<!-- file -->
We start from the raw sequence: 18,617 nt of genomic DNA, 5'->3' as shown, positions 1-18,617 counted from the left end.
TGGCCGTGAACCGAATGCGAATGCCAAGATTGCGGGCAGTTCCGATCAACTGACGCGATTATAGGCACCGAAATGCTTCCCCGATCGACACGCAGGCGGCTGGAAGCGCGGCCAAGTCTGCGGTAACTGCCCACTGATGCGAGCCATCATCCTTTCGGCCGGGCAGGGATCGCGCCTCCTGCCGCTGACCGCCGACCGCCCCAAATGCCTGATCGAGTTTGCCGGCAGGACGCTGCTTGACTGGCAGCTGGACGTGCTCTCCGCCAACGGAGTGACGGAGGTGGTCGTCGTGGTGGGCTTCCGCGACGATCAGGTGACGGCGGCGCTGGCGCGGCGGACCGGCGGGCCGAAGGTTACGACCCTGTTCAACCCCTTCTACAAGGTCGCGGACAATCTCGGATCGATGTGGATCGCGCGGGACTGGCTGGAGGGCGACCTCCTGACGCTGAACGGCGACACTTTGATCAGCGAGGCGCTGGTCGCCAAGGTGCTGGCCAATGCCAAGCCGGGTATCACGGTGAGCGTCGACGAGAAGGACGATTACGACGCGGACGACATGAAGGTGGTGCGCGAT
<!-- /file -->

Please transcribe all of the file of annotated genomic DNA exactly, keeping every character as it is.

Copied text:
We start from the raw sequence: 18,617 nt of genomic DNA, 5'->3' as shown, positions 1-18,617 counted from the left end.
TGGCCGTGAACCGAATGCGAATGCCAAGATTGCGGGCAGTTCCGATCAACTGACGCGATTATAGGCACCGAAATGCTTCCCCGATCGACACGCAGGCGGCTGGAAGCGCGGCCAAGTCTGCGGTAACTGCCCACTGATGCGAGCCATCATCCTTTCGGCCGGGCAGGGATCGCGCCTCCTGCCGCTGACCGCCGACCGCCCCAAATGCCTGATCGAGTTTGCCGGCAGGACGCTGCTTGACTGGCAGCTGGACGTGCTCTCCGCCAACGGAGTGACGGAGGTGGTCGTCGTGGTGGGCTTCCGCGACGATCAGGTGACGGCGGCGCTGGCGCGGCGGACCGGCGGGCCGAAGGTTACGACCCTGTTCAACCCCTTCTACAAGGTCGCGGACAATCTCGGATCGATGTGGATCGCGCGGGACTGGCTGGAGGGCGACCTCCTGACGCTGAACGGCGACACTTTGATCAGCGAGGCGCTGGTCGCCAAGGTGCTGGCCAATGCCAAGCCGGGTATCACGGTGAGCGTCGACGAGAAGGACGATTACGACGCGGACGACATGAAGGTGGTGCGCGAT